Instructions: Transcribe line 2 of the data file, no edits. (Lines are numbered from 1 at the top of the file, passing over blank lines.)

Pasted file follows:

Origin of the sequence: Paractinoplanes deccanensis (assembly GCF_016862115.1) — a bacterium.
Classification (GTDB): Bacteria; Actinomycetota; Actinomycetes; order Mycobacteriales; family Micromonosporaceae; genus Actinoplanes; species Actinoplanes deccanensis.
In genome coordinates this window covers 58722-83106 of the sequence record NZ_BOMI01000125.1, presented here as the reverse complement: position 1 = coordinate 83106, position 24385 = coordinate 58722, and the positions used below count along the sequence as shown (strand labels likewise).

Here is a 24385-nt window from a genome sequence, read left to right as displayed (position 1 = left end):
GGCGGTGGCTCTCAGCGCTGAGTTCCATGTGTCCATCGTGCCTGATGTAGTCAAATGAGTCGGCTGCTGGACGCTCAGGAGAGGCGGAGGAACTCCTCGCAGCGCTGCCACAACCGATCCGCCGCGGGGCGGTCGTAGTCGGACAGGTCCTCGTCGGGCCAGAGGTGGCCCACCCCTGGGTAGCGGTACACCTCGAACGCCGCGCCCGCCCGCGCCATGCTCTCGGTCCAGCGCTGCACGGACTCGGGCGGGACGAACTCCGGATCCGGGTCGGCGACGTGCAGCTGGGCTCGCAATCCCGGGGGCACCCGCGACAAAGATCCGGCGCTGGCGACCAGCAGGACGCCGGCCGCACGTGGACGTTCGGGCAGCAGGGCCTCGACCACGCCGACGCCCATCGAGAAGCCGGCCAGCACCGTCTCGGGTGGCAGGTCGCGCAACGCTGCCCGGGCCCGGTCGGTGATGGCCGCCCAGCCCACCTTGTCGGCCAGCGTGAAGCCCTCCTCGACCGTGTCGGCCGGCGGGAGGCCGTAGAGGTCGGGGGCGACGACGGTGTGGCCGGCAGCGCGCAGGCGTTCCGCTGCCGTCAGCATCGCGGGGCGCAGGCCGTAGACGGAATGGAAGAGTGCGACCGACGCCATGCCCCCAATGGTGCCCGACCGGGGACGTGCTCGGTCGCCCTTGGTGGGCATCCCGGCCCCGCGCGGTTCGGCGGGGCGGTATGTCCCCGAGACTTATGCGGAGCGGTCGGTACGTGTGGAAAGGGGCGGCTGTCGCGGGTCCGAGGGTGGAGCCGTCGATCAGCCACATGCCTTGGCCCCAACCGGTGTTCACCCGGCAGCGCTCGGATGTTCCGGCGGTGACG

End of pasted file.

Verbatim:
Classification (GTDB): Bacteria; Actinomycetota; Actinomycetes; order Mycobacteriales; family Micromonosporaceae; genus Actinoplanes; species Actinoplanes deccanensis.